A teacher’s guide to home schooling

Self-isolating and social-distancing. These two verbs weren’t even in our vocabulary a few weeks ago and, yet, here we are now, growing surprisingly accustomed to these new activities. Adults and young people, of all backgrounds and with varied resources and abilities, are united through what is possibly one of the most daunting of concepts related to our rekindled connection with our homes: home schooling.

Erica Morgan, an English teacher at Penair Secondary School, shares her classroom techniques and top tips for teaching children and teens at home:

Provide ‘warm ups’ and mental ‘refreshers’ throughout the day. Sing some songs, run ‘quick-fire’ quizzes, solve anagrams, play Boggle, get up and dance, list all the foods you can think of beginning with P, rub your stomach and head with different hands in opposite directions…

Provide opportunities for home lessons to be as creative and visual as possible. Create mind maps, storyboards, illustrations, diagrams, posters and flashcards to record notes and ideas. Make the most of coloured pens and highlighters to aid creativity and consolidate knowledge.

Encourage your child (or children) to present knowledge in different formats. For example, they could create a leaflet based on an educational video or devise a crossword based on a web article. Key ideas about a science topic can become a song and key facts about an engineering topic can be presented in images and symbols.

Leave a piece of work and return to it the next day. Twenty-four hours later, prompt your child to look at their work with fresh eyes. What can they remember? What hasn’t their brain retained? What have they done well? How could they improve?

Ask your child to teach you. If they can teach you well enough for you to learn something, they will be developing their skills in selecting, evaluating and explaining information.

Challenge your child to justify their ideas. Ask them why they think something. Demand they provide evidence. Throw some ‘what ifs?’ their way. Enjoy the debate!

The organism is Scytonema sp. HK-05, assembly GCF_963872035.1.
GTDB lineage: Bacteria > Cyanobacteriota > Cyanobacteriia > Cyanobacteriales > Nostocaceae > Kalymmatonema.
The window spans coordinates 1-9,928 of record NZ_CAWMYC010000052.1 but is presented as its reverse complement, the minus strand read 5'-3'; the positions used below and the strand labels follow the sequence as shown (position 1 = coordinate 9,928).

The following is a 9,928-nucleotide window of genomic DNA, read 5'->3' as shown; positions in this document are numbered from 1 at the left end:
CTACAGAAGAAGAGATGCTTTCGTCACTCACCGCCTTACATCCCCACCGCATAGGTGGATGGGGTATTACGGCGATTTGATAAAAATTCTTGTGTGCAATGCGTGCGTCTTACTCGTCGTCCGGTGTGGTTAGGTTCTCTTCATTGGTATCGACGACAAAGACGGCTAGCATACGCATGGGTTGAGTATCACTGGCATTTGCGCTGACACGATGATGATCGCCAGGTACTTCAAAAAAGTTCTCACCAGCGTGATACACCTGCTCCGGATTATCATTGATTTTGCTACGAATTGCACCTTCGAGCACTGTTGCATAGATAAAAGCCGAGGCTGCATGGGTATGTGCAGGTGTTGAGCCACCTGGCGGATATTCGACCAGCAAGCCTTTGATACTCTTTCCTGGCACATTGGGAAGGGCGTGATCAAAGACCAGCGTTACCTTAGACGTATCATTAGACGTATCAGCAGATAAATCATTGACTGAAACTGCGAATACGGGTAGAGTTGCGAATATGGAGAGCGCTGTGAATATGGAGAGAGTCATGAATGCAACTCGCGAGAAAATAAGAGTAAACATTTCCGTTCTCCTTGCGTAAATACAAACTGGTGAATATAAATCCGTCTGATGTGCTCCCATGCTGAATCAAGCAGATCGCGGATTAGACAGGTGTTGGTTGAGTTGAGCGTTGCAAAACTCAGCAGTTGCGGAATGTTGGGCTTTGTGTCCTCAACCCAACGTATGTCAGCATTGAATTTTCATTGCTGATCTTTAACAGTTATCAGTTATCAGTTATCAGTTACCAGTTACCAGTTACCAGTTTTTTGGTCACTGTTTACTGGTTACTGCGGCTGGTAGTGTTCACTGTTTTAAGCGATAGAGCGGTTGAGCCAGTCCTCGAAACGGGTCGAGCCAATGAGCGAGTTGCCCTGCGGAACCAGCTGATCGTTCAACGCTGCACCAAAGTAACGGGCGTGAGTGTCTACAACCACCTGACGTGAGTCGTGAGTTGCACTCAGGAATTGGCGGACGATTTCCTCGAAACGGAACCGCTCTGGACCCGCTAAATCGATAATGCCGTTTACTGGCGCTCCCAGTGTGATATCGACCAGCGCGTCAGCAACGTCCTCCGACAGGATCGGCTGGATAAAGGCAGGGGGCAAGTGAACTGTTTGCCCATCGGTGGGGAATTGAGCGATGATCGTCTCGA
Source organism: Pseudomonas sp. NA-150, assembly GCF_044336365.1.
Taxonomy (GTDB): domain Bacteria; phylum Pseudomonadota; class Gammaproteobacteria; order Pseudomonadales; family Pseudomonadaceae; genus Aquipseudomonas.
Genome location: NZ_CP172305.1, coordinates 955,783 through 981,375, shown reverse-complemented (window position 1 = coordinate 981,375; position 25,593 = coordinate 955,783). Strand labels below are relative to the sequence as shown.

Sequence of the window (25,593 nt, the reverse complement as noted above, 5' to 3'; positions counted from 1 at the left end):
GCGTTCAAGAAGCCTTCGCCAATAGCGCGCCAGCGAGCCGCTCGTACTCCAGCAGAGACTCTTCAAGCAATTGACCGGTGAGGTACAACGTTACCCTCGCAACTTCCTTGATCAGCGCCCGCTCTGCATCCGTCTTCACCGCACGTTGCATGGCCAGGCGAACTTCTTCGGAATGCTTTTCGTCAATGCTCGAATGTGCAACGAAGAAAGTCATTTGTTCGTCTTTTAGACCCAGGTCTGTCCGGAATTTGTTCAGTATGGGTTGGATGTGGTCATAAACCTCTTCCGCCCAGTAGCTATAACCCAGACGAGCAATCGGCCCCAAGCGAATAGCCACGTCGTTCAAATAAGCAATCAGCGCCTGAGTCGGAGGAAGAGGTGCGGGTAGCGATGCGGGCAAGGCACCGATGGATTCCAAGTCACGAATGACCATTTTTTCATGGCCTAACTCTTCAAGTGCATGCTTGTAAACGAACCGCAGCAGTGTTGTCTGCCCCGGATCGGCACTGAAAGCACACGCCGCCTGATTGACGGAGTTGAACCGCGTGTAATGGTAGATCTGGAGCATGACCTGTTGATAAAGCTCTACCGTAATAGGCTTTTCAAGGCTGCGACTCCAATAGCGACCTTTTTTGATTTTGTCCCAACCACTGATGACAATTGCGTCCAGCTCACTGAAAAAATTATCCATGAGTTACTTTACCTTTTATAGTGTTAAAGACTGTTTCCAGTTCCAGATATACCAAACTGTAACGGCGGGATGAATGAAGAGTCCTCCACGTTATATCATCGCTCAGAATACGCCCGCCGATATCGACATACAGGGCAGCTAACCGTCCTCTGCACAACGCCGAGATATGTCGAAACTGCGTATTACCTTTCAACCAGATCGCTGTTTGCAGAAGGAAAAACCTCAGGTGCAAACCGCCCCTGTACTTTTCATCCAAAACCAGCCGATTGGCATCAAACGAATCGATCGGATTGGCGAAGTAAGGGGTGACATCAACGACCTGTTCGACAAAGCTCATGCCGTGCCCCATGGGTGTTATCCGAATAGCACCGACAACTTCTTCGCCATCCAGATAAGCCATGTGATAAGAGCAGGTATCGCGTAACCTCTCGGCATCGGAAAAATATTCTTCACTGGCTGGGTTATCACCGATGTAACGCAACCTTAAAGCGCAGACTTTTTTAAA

Talk to your child and ask for their learning suggestions. Get them to plan some lessons – chances are they will have some genius ideas that you’ve been desperately trying to think up.

Include rewards, for yourself as well as for your child. A well-timed cup of tea or a kick around in the back garden could be good for everyone’s mental health.

Don’t be too rigid with your day if you feel it is doing more harm than good. We are all having to adapt to the new situation we find ourselves in and that might mean adapting the ‘school day’. Routine is good, but if you could offer the same strict timetable a school can, you wouldn’t need school in the first place.

Don’t pay attention to any of this advice or any other guidance you read if it doesn’t feel right or if it doesn’t work for you. The fact that you are reading this article is a sure sign that you are doing something right for your child – you are taking the time to think about their learning, after all. We all know that every child is different and that everyone, no matter how young or old, has a different learning style or a different passion that will get them fired up and ready to learn. You’ll learn what works as you go, just as they will.

Good luck, home-teachers, and do let us know how your experience is going and what is working for you.